Should your salary depend on meeting DEI goals?

Diversio just raised $6.5 million to use AI to fix DEI.

Laura McGee has spent her entire career thinking about diversity and business. At one point, she helped lead the Trump-Trudeau Council for Advancement of Women, working with the prime minister and president to build a plan to grow the North American economy through diversity. During that time, she kept hearing from CEOs that they cared about diversity and wanted to improve, but that they had “no data and no metrics.”

That was when she decided to build Diversio: a platform that makes data collection, as well as acting on it, “super simple.”

Keep Reading Show less
Michelle Ma

Michelle Ma (@himichellema) is a reporter at Protocol, where she writes about management, leadership and workplace issues in tech. Previously, she was a news editor of live journalism and special coverage for The Wall Street Journal. Prior to that, she worked as a staff writer at Wirecutter. She can be reached at

Boost 2

Can Matt Mullenweg save the internet?

He's turning Automattic into a different kind of tech giant. But can he take on the trillion-dollar walled gardens and give the internet back to the people?

Matt Mullenweg, CEO of Automattic and founder of WordPress, poses for Protocol at his home in Houston, Texas.
Photo: Arturo Olmos for Protocol

In the early days of the pandemic, Matt Mullenweg didn't move to a compound in Hawaii, bug out to a bunker in New Zealand or head to Miami and start shilling for crypto. No, in the early days of the pandemic, Mullenweg bought an RV. He drove it all over the country, bouncing between Houston and San Francisco and Jackson Hole with plenty of stops in national parks. In between, he started doing some tinkering.

The tinkering is a part-time gig: Most of Mullenweg’s time is spent as CEO of Automattic, one of the web’s largest platforms. It’s best known as the company that runs, the hosted version of the blogging platform that powers about 43% of the websites on the internet. Since WordPress is open-source software, no company technically owns it, but Automattic provides tools and services and oversees most of the WordPress-powered internet. It’s also the owner of the booming ecommerce platform WooCommerce, Day One, the analytics tool and the podcast app Pocket Casts. Oh, and Tumblr. And Simplenote. And many others. That makes Mullenweg one of the most powerful CEOs in tech, and one of the most important voices in the debate over the future of the internet.

Keep Reading Show less
David Pierce

David Pierce ( @pierce) is Protocol's editorial director. Prior to joining Protocol, he was a columnist at The Wall Street Journal, a senior writer with Wired, and deputy editor at The Verge. He owns all the phones.


Why low-code and no-code AI tools pose new risks

The low-code trend has come to AI, but skeptics worry that gifting amateurs with Easy-Bake Ovens for machine-learning models is a recipe for disaster.

The same things that make low- and no-code AI so appealing can pose problems.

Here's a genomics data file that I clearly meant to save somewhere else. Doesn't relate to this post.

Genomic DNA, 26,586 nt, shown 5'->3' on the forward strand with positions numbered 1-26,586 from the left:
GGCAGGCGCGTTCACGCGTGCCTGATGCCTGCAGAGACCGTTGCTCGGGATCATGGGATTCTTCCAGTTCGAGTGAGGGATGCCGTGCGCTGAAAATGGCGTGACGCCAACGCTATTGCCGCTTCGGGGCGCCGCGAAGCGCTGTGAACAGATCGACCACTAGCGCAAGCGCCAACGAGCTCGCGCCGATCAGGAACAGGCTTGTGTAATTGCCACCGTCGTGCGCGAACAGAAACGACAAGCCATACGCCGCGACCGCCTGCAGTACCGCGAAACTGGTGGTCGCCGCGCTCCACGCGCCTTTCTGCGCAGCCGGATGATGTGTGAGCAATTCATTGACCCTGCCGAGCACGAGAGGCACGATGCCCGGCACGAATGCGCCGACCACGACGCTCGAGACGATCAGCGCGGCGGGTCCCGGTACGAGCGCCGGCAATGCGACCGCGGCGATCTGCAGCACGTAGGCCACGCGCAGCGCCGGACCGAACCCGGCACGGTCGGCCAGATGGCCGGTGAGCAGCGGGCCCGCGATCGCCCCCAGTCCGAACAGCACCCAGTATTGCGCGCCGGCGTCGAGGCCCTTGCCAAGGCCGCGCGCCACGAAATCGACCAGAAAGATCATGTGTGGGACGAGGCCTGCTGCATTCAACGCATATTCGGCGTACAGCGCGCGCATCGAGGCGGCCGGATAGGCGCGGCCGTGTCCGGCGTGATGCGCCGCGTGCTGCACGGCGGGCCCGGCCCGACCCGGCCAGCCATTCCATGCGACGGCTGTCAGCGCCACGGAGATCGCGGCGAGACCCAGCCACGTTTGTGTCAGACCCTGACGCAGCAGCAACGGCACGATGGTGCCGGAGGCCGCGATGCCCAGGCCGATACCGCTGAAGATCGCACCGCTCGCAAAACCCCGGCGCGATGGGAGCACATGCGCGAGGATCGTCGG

Image: Boris SV/Moment/Getty Images

“No code. No joke.”

This is the promise made by enterprise AI company C3 AI in splashy web ads for its Ex Machina software. Its competitor Dataiku says its own low-code and no-code software “elevates” business experts to use AI. DataRobot calls customers using its no-code software to make AI-based apps “AI heroes.”

Keep Reading Show less
Kate Kaye

Kate Kaye is an award-winning multimedia reporter digging deep and telling print, digital and audio stories. She covers AI and data for Protocol. Her reporting on AI and tech ethics issues has been published in OneZero, Fast Company, MIT Technology Review, CityLab, Ad Age and Digiday and heard on NPR. Kate is the creator of and is the author of "Campaign '08: A Turning Point for Digital Media," a book about how the 2008 presidential campaigns used digital media and data.


How 'Dan from HR' became TikTok’s favorite career coach

You can get a lot of advice about corporate America on TikTok. ‘Dan from HR’ wants to make sure you’re getting the right instruction.

'Dan from HR' has posted hundreds of videos on his TikTok account about everything from cover letters to compensation.

Image: Dan Space

Daniel Space downloaded TikTok for the same reason most of us did. He was bored.

At the beginning of the COVID-19 pandemic, Space wanted to connect with his younger cousin, who uses TikTok, so he thought he’d get on the platform and try it out (although he refused to do any of the dances). Eventually, the algorithm figured out that Space is a longtime HR professional and fed him a post with resume tips — the only issue was that the advice was “really horrible,” he said.

Keep Reading Show less
Sarah Roach

Sarah Roach is a reporter and producer at Protocol (@sarahroach_) where she contributes to Source Code, Protocol's daily newsletter. She is a recent graduate of George Washington University, where she studied journalism and mass communication and criminal justice. She previously worked for two years as editor in chief of her school's independent newspaper, The GW Hatchet.

Latest Stories